A political science lecturer at Blantyre International University, Sheriff Kaisi, has said it’s time for Chakwera to walk the talk in pulling the country out of poverty which he blamed on past governments.
In his address to parliament Friday, Chakwera dismissed a notion that Malawi is a poor country, saying the poverty for which Malawi is renowned is man-made.
Kaisi said if Chakwera is to live by his words, “it means it is now time for work.”
Added Kaisi: “No more promises. Malawians want to see 1 million jobs, want to see universal subsidy of fertilizers, trimming down the cost of passports. Those things, which already promised, and now they just live on those promises.”
Chakwera unseated former leader Peter Mutharika in a June 23 re-run election after the 2019 polls were overturned by a court, citing irregularities.
Addressing lawmakers in parliament, Chakwera said public debt had risen to 4.1 trillion Malawi kwacha ($5.53 billion), or 59% of gross domestic product.
He repeated promises to crack down on corruption, saying it was holding back economic growth.
“The success of Malawi’s economy going forward, … we will not tolerate corruption nor will we interfere in the affairs of institutions fighting corruption, we will observe the rule of law in order to provide predictability of the political and economic environment,” he said.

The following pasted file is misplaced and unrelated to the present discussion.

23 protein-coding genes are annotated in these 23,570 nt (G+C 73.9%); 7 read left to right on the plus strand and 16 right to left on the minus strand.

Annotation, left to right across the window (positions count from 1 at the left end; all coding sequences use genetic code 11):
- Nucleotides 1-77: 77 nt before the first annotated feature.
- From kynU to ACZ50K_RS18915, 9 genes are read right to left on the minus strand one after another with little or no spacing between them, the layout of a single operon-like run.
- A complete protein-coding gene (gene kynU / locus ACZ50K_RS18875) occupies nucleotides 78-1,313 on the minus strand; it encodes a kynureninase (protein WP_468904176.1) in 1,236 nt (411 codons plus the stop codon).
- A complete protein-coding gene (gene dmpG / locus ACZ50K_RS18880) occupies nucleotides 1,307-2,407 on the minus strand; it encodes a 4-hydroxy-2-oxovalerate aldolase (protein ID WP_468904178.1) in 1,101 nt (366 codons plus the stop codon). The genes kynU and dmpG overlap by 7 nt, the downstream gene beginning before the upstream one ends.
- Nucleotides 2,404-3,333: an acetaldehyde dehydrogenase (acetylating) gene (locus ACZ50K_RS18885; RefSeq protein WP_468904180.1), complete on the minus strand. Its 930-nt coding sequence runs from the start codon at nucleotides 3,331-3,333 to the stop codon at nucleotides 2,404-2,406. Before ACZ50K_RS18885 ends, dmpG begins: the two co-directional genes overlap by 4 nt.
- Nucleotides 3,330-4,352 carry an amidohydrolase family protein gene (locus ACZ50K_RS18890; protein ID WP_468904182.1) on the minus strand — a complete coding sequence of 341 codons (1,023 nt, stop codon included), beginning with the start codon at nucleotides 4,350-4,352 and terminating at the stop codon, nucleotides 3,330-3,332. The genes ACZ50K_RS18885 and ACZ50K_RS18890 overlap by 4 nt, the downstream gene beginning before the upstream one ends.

In the agriculture sector — a lifeline in Malawi’s economy — Chakwera announced the start of an “affordable inputs program,” in which 4.3 million smallholder farmers will receive subsidized seeds and fertilizers.
He said this will improve tremendously the level of productivity in the sector, which currently contributes 30 percent of the country’s Gross Domestic Product.
Betchani Tchereni, an economics lecturer at the University of Malawi, said Chakwera’s speech was inspiring.
“Well, the speech is giving some hope in the sense that the president has been able to explain to us why the economy is behaving as it is behaving now, and what are the solutions,” he said. “And because there are solutions, one would say that, yes, indeed, I think there is some hope that can come under way.”
Eyes now are on Chakwera’s national budget, Tchereni said, which the finance minister Fleix Mlusu is expected to deliver during the sitting of parliament that begins Monday.Follow and Subscribe Nyasa TV :